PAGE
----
The decade of the 1870s had been a period of national depression, regional instability, and limited outside investment. The booming 1880s, however, brought increased outside investment, renewed railroad construction, and dramatic growth and development. Not until the financial panic of 1893 and the following depression did growth and development slow. During the 1880s two railroads were constructed throughout Haralson County. The first, and probably the most important for Haralson County, was the Georgia Pacific (Southern) which was built east to west through the county in c. 1882-1884. The second was the Chattanooga, Rome, and Columbus (Central of Georgia), built through the county north to south in c. 1887. Service on this line was completed between Chattanooga and Carrollton by May 1891.
Haralson County's population increased 89.4 percent during the 1880s, growing from 5,874 in 1880 to 11.316 in 1890. Population growth slowed in the 1890s, however, increasing only 5.4 percent to 11,922 in 1900.
During the 1880s, total land in farms declined modestly, although improved land in farms increased from 28,603 acres in 1880 to 39,060 in 1890. The main crops, by acres planted, continued to be corn (13,515 acres), cotton (9,132 acres), oats (3.838 acres), and wheat (1,842 acres). Fruit production began to increase, with 28,070 bushels of peaches and 22,978 bushels of apples harvested in 1889. The estimated value of Haralson County's farm products, however, continued to rank 107th out of Georgia's 137 counties.
By 1900 there were 1,517 farms in the county and improved land had increased to 48,921 acres. Corn was still the leader in acres planted with 16.905. Cotton accounted for 11,849 acres, wheat 1,764 acres, and oats, 2,212 acres. The value of Haralson County's farm products not consumed by stock rose from $279,930 in 1890 to $455,363 in 1900. This figure ranked Haralson County 95th among Georgia's counties.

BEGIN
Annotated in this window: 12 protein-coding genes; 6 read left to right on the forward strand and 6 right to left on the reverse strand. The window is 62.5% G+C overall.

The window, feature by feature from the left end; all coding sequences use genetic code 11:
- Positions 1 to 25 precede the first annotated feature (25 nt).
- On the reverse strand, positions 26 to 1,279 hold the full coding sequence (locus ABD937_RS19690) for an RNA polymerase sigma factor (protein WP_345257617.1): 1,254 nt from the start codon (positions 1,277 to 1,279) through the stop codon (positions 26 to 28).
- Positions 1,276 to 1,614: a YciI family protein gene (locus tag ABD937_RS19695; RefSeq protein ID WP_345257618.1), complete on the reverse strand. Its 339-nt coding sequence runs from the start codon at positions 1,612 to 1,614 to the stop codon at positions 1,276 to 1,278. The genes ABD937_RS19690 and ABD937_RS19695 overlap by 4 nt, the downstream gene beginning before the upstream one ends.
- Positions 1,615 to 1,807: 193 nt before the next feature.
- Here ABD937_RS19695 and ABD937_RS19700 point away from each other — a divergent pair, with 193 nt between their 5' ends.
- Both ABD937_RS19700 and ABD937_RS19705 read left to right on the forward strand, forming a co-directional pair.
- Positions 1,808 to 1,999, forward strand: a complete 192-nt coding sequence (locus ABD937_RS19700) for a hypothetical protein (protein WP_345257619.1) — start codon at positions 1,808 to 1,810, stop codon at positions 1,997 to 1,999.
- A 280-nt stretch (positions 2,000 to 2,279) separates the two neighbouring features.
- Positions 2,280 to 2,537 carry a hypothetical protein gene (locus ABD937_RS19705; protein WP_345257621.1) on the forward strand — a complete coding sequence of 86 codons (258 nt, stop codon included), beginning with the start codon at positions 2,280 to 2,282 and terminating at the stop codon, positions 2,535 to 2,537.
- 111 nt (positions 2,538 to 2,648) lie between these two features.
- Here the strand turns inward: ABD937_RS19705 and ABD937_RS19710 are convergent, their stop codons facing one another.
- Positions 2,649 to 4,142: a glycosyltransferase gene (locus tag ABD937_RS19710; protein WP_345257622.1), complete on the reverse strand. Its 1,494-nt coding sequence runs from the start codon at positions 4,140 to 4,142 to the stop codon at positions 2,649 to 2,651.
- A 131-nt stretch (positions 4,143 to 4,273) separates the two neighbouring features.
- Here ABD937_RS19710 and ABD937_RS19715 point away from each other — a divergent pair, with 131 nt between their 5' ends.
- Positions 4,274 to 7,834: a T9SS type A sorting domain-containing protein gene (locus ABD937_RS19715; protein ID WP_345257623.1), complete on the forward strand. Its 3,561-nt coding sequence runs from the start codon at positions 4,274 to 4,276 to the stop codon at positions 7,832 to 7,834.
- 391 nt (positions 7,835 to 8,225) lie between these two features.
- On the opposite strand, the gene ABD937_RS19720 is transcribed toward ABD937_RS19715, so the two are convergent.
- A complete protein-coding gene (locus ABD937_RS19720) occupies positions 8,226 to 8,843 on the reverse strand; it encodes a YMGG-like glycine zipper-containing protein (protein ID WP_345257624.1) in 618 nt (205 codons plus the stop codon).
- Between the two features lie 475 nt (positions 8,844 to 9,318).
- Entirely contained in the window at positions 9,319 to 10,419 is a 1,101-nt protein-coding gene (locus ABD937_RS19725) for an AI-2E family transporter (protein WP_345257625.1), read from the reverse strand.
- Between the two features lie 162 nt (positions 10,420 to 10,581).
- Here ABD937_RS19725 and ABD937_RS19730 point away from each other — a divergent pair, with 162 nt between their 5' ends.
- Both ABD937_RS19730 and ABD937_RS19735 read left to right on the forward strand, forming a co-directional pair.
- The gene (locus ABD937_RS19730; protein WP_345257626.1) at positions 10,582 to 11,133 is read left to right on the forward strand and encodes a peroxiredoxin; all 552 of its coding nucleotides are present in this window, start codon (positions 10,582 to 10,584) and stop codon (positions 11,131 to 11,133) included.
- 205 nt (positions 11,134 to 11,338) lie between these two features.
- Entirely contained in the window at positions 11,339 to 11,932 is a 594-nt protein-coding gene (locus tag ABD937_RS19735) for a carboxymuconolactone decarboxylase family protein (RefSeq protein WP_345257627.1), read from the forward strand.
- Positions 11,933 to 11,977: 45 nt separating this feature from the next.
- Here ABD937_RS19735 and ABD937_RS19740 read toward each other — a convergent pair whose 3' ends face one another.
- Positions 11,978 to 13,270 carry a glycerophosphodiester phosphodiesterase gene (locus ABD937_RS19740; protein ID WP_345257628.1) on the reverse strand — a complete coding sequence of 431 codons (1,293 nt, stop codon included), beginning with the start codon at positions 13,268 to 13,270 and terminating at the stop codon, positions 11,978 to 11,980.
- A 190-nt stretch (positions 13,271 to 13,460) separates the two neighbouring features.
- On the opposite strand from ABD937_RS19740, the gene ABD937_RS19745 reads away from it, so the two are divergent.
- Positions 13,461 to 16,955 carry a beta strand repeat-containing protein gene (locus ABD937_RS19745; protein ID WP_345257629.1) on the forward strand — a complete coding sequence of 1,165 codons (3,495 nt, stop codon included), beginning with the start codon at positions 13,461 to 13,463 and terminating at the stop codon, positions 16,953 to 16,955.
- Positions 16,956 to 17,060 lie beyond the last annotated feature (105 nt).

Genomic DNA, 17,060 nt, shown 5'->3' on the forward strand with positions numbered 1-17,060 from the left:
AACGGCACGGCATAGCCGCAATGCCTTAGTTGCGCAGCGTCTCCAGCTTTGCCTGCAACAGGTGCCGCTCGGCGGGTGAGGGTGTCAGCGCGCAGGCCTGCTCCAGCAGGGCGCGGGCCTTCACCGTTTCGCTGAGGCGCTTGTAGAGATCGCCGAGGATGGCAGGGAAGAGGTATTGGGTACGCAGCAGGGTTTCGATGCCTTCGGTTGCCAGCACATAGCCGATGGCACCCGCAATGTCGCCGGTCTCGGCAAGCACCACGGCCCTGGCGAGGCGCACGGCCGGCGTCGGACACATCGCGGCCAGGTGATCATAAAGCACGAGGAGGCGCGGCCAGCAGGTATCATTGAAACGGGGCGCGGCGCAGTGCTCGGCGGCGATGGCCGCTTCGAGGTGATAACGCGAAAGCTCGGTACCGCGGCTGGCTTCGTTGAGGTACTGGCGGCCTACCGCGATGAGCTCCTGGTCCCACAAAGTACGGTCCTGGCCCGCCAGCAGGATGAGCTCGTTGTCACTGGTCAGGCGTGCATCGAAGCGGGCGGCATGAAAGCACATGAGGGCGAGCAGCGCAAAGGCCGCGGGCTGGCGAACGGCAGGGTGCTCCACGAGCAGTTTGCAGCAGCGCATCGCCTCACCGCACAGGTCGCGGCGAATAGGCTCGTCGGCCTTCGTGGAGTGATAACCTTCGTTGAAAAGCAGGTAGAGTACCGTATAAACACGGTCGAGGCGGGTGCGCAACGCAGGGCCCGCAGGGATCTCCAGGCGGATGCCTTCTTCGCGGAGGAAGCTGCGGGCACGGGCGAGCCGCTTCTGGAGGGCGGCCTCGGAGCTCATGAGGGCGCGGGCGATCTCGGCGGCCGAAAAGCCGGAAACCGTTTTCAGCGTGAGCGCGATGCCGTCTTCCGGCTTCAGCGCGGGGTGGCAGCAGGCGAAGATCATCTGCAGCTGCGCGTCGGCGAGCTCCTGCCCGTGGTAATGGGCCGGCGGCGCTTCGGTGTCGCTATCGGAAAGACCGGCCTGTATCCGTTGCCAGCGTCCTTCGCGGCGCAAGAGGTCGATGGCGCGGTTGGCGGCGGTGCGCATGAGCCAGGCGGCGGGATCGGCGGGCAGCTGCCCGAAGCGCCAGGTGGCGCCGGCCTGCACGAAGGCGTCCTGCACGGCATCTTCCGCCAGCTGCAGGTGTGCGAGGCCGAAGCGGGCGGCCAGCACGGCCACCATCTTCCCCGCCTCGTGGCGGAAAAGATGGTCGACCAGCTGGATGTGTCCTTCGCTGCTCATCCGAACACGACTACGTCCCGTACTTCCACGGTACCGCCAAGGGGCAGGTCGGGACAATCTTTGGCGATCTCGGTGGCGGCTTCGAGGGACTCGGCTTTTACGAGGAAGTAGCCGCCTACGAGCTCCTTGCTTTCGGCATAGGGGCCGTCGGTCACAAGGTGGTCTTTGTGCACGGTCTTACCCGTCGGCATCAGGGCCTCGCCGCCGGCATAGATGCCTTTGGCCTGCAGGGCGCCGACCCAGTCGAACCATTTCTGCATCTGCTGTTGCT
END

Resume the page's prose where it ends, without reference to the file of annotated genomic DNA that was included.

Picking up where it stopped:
Peaches, apples, and melons were grown, but the most interesting agricultural phenomenon in the 1890s was the development of significant grape growing venture within the county in c. 1893-97. Most of the vineyards were located east of Tallapoosa, including the communities of Buda and Nitra which developed during the period, and in the vicinity of Steadman. According to the U.S. Census on Agriculture in 1900, Haralson County had 665,885 grapevines and produced 1,593,536 pounds of grapes. no other county in Georgia even came close to these figures. Coweta County was second with less than one-fourth of the production. According to Georgia: Historical and Industrial (1900), Haralson County was "a great county for vineyards, of which there are 500, covering 5,000 acres." Only about 25 percent of the grape production was marketed. The great majority was used in wine making. Two wineries were located in Tallapoosa, and according to the 1900 U.S. Census, 64,115 gallons of wine were produced in Haralson County- more than 15 times the production of second place Houston County.
Manufacturing increased significantly during the 1880s. According to the 1890 census, there were 39 manufacturing establishments with 369 employees in Haralson County. Much of this growth can be attributed to the industrial development begun in Tallapoosa in c. 1887-88. Flush times in Tallapoosa continued until c. 1893, when outside capital began to be withdrawn. The 1895 Sanborn maps show at lest ten of the manufacturing establishments at Tallapoosa as "not in operation", "not running", or "vacant". This decline was offset to some extent by the development of fruit-related industries in the late 1890s, but by 1900 average employment in manufacturing had dropped to only 216 wage earners, and the value of products declined from $285,329 to $277,391. Georgia: Historical and Industrial (1900) mentions, in addition to the two wineries, a fruit canning establishment, a charcoal pig-iron furnace, a glass factory, several flour and gristmills and many small sawmills and planing mills. Regarding mining, the Royal Gold Mine at Tallapoosa had a plant costing $200,000 and other small mines were said to be in operation.